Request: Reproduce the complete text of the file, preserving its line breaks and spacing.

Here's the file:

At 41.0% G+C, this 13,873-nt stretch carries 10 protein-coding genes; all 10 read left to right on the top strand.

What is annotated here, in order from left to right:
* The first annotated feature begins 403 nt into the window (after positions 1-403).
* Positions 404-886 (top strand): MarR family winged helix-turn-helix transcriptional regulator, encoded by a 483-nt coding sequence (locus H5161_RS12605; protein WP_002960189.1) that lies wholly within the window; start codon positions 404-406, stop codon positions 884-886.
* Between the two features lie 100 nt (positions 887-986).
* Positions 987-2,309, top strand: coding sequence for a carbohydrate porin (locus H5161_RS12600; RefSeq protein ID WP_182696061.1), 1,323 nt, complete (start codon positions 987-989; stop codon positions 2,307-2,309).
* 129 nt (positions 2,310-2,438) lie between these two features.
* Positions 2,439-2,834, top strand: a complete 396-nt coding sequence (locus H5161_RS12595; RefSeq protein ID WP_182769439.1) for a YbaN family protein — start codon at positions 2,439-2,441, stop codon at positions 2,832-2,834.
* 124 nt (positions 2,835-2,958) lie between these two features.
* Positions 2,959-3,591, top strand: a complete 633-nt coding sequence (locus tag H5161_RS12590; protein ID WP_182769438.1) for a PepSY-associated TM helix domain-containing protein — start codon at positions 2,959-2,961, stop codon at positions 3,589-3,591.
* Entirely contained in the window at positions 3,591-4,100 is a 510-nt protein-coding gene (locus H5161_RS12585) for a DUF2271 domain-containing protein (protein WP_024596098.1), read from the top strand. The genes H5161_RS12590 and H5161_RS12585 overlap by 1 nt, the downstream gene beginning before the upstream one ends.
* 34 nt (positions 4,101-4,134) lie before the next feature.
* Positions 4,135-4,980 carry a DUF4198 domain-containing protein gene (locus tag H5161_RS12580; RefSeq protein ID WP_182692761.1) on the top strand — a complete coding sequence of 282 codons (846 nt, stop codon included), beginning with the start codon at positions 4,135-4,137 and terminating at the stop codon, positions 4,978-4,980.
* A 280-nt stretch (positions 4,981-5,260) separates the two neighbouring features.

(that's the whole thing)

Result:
At 41.0% G+C, this 13,873-nt stretch carries 10 protein-coding genes; all 10 read left to right on the top strand.

What is annotated here, in order from left to right:
* The first annotated feature begins 403 nt into the window (after positions 1-403).
* Positions 404-886 (top strand): MarR family winged helix-turn-helix transcriptional regulator, encoded by a 483-nt coding sequence (locus H5161_RS12605; protein WP_002960189.1) that lies wholly within the window; start codon positions 404-406, stop codon positions 884-886.
* Between the two features lie 100 nt (positions 887-986).
* Positions 987-2,309, top strand: coding sequence for a carbohydrate porin (locus H5161_RS12600; RefSeq protein ID WP_182696061.1), 1,323 nt, complete (start codon positions 987-989; stop codon positions 2,307-2,309).
* 129 nt (positions 2,310-2,438) lie between these two features.
* Positions 2,439-2,834, top strand: a complete 396-nt coding sequence (locus H5161_RS12595; RefSeq protein ID WP_182769439.1) for a YbaN family protein — start codon at positions 2,439-2,441, stop codon at positions 2,832-2,834.
* 124 nt (positions 2,835-2,958) lie between these two features.
* Positions 2,959-3,591, top strand: a complete 633-nt coding sequence (locus tag H5161_RS12590; protein ID WP_182769438.1) for a PepSY-associated TM helix domain-containing protein — start codon at positions 2,959-2,961, stop codon at positions 3,589-3,591.
* Entirely contained in the window at positions 3,591-4,100 is a 510-nt protein-coding gene (locus H5161_RS12585) for a DUF2271 domain-containing protein (protein WP_024596098.1), read from the top strand. The genes H5161_RS12590 and H5161_RS12585 overlap by 1 nt, the downstream gene beginning before the upstream one ends.
* 34 nt (positions 4,101-4,134) lie before the next feature.
* Positions 4,135-4,980 carry a DUF4198 domain-containing protein gene (locus tag H5161_RS12580; RefSeq protein ID WP_182692761.1) on the top strand — a complete coding sequence of 282 codons (846 nt, stop codon included), beginning with the start codon at positions 4,135-4,137 and terminating at the stop codon, positions 4,978-4,980.
* A 280-nt stretch (positions 4,981-5,260) separates the two neighbouring features.